pla16021 at gmail.com
Sat May 26 15:16:55 UTC 2018
On Sat, May 26, 2018 at 3:53 PM, Peter Elderson <pelderson at gmail.com> wrote:
> Still thinking...
> If in British English round trip just means you start at A, go to B, do
> all kinds of things in between or not, then later return at A, no matter if
> it's via the same route or a different route, as long as it's in one go:
> then a waymarked "circular" foot or bicycle route actually fits the
Not really. On a circular A->B->C->D->E->F->A->B->C... I can get on at any
point and go to any other. Ticketing
restrictions may mean I cannot go around past the same point twice.
Ticketing restrictions may mean if there's
a reverse of the route then I can't go A->B->C->D->E->F but must take the
reverse route F->A.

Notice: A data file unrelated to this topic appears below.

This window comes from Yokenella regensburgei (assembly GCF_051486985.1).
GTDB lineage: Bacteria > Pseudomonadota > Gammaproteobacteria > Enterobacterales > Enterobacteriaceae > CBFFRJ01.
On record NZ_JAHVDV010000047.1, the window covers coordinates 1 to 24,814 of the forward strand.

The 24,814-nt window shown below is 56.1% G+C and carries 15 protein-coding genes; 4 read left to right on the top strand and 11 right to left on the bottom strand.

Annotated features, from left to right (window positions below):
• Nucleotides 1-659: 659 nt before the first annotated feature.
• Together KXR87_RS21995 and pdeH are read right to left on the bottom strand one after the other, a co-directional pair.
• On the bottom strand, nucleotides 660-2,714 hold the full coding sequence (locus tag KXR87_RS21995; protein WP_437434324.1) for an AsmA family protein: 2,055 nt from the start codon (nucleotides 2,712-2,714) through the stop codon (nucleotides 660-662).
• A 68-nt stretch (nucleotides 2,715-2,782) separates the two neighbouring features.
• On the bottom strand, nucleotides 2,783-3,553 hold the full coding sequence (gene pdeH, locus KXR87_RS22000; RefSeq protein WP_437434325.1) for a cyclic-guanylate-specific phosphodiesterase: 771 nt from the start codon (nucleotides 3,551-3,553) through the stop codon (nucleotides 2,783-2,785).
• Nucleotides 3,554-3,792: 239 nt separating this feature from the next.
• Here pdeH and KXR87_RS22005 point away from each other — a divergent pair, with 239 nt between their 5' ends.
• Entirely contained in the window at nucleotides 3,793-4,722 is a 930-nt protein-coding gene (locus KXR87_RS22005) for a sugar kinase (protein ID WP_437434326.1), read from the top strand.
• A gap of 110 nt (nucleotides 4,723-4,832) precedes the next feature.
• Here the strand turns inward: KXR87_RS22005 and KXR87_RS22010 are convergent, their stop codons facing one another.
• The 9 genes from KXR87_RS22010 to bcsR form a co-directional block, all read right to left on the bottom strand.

On sight-seeing tours which are round trips, it may not be permissible to
get on or off at any point other than A,
in fact the bus may not even stop at any POI. On more general tourist round
trips, it may be possible to get off some
POIs but you must return (otherwise they hang around thinking you've gotten
lost) and it may not be permissible to
board at any point other than A. The round trip may be linear rather than
circular (they usually are circular so that
you get to see more POIs, but in the case of an "excursion" the intent is
to get from A to B, spend time at B, then
return. Different from an ordinary route because they get upset if you
don't return to the bus at the allotted time
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